Can you believe it took us this long to post a citrus infusion?

A few years ago, some friends of ours shared a homemade limoncello with us. It was the best limoncello I had ever tasted. Naturally, I asked for the recipe. I had just started getting into making home-infused booze, and this was too good to pass up. The limoncello recipe was very different from any other I’ve seen. While the others all require zesting the lemons and infusing for long times, this one just required juicing the lemons, and a much shorter infusion time. The result (perhaps because of the short infusion time) does not give the overly bitter taste of which everyone warns.

So we decided to test out a similar recipe with mandarin oranges and gin.

Mandarin Gin

11 Mandarin Oranges

2 cups of gin

1/4 c. sugar

Slice the mandarins in half, and juice them. Reserve the juice for another use (try it in a Mandarin Hibiscus).

Place the mandarin peels and sugar in the gin, and let infuse. This is where our original idea started breaking down. The limoncello recipe required only about a one-week infusion time. These mandarins needed more time. We felt the product was ready in about 4-5 weeks. Happily, the flavor is quite good, with no bitterness (perhaps because the mandarin peels have very little pith). But the quick infusion was not meant to be.

When the flavor has reached your desired taste, strain and filter. Serve chilled (straight from freezer) or in cocktails.



Ginger-Lime Gin & Tonic

For those of you wondering if the Ginger-Lime Gin would make a good G&T…

We thought it was spectacular!

2 oz Ginger-Lime Gin

4 oz Tonic Water

Lime Wedge

Pour gin and tonic over ice, squeeze a bit of lime, stir and enjoy.

This was amazing. We really liked it. I’d like to try this with club soda next time since the ginger-lime gin had so much flavor on its own (including a bit of sweetness from the agave). But I’m almost afraid to mess with this since it was so delicious.

We will make this again…


Ginger-Lime Gin

In this liqueur, the flavors of ginger, lime and agave make this spicy, yet refreshing and bright.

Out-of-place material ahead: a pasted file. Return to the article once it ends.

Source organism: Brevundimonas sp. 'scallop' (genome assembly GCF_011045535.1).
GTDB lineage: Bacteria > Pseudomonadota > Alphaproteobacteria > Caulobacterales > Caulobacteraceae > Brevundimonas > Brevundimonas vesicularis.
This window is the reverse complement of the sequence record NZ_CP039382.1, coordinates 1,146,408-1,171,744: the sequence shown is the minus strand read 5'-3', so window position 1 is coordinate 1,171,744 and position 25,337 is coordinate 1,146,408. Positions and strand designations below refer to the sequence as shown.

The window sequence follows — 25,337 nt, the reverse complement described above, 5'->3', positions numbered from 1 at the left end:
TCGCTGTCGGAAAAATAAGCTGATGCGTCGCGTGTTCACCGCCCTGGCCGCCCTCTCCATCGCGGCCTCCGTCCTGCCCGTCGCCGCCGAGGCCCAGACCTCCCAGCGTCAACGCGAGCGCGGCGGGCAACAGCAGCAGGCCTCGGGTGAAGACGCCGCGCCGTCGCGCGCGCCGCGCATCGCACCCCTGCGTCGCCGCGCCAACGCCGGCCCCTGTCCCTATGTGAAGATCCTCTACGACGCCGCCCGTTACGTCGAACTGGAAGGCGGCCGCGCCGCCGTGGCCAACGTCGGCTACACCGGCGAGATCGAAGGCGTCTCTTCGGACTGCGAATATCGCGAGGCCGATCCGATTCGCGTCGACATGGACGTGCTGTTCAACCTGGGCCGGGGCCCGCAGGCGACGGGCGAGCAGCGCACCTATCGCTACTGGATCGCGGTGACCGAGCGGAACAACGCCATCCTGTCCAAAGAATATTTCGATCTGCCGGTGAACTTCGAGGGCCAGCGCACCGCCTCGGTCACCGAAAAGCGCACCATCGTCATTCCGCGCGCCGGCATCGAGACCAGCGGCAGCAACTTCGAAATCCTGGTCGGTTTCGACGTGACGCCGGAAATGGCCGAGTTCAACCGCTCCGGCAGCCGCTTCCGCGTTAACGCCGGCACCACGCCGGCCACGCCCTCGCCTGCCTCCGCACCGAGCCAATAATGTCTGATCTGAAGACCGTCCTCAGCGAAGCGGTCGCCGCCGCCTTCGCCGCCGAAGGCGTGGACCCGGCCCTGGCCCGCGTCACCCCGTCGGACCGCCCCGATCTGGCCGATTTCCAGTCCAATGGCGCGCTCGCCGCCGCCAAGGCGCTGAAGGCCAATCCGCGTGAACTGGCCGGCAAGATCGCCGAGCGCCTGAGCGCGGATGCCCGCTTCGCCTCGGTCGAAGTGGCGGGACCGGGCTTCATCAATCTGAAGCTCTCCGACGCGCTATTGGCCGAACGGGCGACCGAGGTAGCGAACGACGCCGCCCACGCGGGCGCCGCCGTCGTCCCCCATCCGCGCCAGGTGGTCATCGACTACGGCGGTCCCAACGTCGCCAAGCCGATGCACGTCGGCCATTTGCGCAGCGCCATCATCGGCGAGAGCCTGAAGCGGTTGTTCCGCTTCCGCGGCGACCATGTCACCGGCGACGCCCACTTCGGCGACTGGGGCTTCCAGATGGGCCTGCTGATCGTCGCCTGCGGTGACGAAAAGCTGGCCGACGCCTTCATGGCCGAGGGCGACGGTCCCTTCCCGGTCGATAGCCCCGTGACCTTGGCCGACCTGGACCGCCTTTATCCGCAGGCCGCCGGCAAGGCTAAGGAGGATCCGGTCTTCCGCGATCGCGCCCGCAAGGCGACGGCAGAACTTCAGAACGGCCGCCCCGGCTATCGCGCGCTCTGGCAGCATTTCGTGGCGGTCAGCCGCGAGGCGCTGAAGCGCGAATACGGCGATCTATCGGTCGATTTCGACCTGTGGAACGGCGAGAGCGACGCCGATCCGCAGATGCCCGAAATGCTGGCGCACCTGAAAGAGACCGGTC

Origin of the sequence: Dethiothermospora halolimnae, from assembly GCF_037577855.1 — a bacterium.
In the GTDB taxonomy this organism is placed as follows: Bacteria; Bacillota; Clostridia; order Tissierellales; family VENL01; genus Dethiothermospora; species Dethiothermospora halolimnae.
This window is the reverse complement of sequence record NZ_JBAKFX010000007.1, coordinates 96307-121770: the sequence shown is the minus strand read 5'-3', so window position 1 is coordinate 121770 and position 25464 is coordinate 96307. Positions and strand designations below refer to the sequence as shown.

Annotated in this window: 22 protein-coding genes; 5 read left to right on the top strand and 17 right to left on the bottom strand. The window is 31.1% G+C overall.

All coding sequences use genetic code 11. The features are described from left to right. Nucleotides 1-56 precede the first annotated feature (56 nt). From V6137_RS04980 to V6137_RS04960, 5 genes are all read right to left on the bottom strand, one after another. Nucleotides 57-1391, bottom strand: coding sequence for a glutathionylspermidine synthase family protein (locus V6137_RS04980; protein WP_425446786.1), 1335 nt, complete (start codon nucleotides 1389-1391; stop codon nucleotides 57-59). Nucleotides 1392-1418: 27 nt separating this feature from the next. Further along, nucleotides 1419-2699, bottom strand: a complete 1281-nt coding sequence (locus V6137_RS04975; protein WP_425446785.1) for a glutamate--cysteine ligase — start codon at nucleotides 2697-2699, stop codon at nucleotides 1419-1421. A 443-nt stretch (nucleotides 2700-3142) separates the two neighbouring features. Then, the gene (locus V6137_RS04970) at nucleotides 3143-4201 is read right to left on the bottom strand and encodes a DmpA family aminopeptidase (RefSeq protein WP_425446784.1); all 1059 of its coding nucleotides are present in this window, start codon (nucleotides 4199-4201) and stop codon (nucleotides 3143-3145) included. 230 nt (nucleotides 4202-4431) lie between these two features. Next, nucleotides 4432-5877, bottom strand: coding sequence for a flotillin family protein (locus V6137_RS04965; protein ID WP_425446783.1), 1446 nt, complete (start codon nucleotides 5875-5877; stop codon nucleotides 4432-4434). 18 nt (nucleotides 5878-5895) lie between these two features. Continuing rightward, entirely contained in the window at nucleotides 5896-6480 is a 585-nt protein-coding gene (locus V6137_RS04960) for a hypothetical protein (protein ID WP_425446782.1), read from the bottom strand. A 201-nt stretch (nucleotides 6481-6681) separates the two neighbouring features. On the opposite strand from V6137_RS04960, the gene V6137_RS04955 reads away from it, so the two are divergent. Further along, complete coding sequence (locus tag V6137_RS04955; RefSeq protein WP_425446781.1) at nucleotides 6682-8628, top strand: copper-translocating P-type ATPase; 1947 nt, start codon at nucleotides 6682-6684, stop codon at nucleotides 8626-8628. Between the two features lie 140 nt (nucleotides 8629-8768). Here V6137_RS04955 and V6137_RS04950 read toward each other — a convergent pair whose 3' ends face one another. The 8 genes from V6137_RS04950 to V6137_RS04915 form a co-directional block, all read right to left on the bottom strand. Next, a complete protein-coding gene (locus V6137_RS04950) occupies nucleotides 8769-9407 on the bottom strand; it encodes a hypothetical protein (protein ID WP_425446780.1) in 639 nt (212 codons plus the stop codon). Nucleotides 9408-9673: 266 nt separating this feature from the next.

Ginger-Lime Gin

2 c. Gin

Zest of 1 lime

2 heaping TB chopped ginger

2 TB Blue Agave Syrup

Combine Gin, lime zest and ginger in a mason jar and let infuse for approximately 3 weeks, shaking the contents every few days. After 3 weeks, add Agave Syrup and let infuse for another week, or until it reaches your desired taste. Strain and filter, then enjoy!

Although I let this infuse for a total of 1 month, it could go much faster if you added more lime and ginger in the beginning.  The agave sweetens this lightly, with a good flavor balance to the ginger and lime.

This will make some tasty cocktails… cheers!

Ginger-Lime Gin on Punk Domestics

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Do yourself a favor, and make the Honey & Saffron Liqueur highlighted on Eat Boutique. (Maggie Battista adapts a recipe from June Lawson’s “Snowflakes and Schnapps”.)

I made this Honey and Saffron liqueur a few months ago and have been very happy with it. We used it in a Champagne Cocktail taste test (more on that later) but most recently trialed a new cocktail that we’re calling (for now) the Bit-o-Honey.

Bit o Honey Recipe (makes 2 cocktails)

3 1/2 oz Martin Miller Gin

1 1/2 oz Honey Saffron Liqueur

1/2 oz Dry Vermouth

* lemon twist
Combine all liquid ingredients in a cocktail shaker with ice, and shake vigorously. Strain into chilled martini glasses, and add a lemon twist.

If you don’t have Martin Miller gin, you can likely substitute whatever gin you have. But if you can find it, give it a try. It has a much cleaner, lighter taste than most gins. The juniper flavor is almost absent with a very light floral scent.

We tried this cocktail last night and couldn’t resist having a second…